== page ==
Trinity Hospital's traditional Nativity figures are restored, returned

AS GOOD AS NEW

The donkey is no longer dented and dinged. The shepherd’s face isn’t flaking paint. The wise man’s cracked arm has been restored.

Trinity Hospital’s life-size Nativity figures have returned to their traditional places along Wrightsboro Road, looking better than they have in almost 40 years.

For months, the fiberglass figures have been away from the hospital, undergoing a full restoration by artist Ken Rayburn.

Decades of wear had taken a toll on the figures, said Rayburn, who was sought out by hospital officials last year when it became evident that a restoration couldn’t wait.

“It was about 100 to 120 hours of work,” said Rayburn, an airbrush artist who specializes in auto customizing at his business, Custom Concepts. “It would have cost $10,000 to $14,000 if it had been done by my shop.”

For Rayburn it wasn’t business but an act of love. He donated the work as a tribute to his late mother, Sue Rayburn, who spent the last few weeks of her life at Trinity in 2008.

Rayburn’s partner, Valerie Spratlin, said the restoration was a huge project, even larger than they expected. Two suppliers, Finish Master and Single Source, donated hundreds of dollars worth of paints and clear coating, she said.

“It really became a selfless act to him,” she said. “This Nativity display means so much to so many people; we will never know how many it will touch in the years to come.”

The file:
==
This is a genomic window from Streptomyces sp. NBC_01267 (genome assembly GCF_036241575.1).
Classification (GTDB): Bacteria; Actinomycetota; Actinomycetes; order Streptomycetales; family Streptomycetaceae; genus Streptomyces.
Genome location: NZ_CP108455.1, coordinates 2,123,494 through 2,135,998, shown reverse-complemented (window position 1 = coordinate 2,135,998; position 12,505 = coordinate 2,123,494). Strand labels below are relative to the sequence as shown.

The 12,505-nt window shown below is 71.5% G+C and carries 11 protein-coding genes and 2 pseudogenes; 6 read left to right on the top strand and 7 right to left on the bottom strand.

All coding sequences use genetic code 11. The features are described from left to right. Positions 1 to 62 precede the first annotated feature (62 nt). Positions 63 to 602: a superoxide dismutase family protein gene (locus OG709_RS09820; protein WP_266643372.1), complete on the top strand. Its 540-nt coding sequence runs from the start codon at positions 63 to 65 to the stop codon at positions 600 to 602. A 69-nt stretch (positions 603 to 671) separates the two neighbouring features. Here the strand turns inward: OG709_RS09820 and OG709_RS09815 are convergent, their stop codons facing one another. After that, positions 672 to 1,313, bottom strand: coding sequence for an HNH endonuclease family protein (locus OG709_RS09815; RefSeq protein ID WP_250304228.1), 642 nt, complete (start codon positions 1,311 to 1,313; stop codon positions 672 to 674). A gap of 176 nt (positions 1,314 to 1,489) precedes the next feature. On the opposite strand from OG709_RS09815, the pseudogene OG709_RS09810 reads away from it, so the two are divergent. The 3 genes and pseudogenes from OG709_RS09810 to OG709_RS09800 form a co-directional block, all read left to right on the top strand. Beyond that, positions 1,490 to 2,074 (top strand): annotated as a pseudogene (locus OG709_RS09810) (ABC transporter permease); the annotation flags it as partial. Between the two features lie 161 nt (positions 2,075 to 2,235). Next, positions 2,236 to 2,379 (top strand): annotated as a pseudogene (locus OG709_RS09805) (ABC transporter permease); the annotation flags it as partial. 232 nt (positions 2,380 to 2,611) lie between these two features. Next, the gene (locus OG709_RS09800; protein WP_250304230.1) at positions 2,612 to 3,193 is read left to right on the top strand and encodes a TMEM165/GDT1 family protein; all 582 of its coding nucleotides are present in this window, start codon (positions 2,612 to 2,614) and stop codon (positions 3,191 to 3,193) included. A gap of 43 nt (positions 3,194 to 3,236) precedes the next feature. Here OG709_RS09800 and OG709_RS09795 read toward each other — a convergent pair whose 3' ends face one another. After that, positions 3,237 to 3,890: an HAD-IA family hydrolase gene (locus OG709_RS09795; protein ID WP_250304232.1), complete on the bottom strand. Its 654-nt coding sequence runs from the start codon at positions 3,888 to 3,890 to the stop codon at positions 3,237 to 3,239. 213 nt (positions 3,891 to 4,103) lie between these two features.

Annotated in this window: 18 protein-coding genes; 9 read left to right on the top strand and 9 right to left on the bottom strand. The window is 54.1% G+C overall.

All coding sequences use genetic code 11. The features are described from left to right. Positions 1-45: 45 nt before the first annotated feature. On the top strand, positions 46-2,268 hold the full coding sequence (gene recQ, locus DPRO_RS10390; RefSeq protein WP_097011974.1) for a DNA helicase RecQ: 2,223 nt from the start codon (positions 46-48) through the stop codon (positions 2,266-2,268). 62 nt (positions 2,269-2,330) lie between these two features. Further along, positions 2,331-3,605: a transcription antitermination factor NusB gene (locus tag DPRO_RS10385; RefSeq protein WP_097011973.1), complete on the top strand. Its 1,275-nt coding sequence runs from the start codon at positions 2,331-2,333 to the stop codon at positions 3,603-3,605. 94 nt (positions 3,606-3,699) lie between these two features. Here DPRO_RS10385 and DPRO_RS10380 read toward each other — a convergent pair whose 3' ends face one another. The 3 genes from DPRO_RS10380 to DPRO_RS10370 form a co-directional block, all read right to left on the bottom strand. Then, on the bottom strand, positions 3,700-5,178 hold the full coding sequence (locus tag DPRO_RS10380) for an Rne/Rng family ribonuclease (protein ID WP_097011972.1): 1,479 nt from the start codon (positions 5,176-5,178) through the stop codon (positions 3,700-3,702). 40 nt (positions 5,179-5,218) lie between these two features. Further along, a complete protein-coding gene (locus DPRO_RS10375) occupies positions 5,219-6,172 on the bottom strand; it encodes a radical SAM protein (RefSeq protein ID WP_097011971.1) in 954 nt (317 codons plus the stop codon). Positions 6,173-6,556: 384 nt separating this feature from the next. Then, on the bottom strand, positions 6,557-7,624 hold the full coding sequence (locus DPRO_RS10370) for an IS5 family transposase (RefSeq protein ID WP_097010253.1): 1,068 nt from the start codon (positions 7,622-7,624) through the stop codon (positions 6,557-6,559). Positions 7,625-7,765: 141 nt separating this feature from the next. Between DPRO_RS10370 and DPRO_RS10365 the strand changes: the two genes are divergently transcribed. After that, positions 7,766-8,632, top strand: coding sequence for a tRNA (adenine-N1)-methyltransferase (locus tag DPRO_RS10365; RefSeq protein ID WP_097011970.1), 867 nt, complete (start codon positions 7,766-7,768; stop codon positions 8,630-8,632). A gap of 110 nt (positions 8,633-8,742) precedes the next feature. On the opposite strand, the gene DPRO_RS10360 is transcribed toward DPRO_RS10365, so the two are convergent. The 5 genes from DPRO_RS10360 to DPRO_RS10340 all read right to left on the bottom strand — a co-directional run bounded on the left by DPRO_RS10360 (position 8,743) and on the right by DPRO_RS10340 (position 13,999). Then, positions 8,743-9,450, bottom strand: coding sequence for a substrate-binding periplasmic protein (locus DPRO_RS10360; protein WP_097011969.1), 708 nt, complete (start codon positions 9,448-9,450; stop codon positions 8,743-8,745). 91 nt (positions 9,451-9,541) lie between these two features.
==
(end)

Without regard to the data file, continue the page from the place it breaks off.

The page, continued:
Having a Nativity display has been a tradition almost as old as the hospital, which turns 60 this year.

The fiberglass figures, however, were purchased in 1974 – when it was known as St. Joseph’s Hospital – and have been on the front lawn each holiday season since.

Each year, families visit the manger scene and take photos with the figures, said Frankie B. May, the hospital’s director of pastoral care.

“We are going to bring our grandchildren out this year,” she said. “This is our youngest granddaughter’s first Christmas. I can’t wait until she sees them.”

Another part of the tradition includes moving the three wise men and their camels closer and closer to the manger scene in the days leading up to Christmas and the Epiphany.

Rayburn said the wise men were some of the last figures he finished.

“I made the paint more theatrical,” he said, explaining that he emphasized garment folds and outlines to provide more definition from a distance. “It’s like stage makeup, so you can see it from the street.”

One last figure, however, still remains at the shop – the baby Jesus.

“He’s going to get special treatment and will be brought out just in time,” Spratlin said.

That will be midnight on Christmas Eve, said Bob Trent, the hospital’s head groundskeeper, whose job it is to care for the figures and move the wise men along.

He expects there will be a crowd waiting as usual.

“I may have to bring him out myself this year,” he said.

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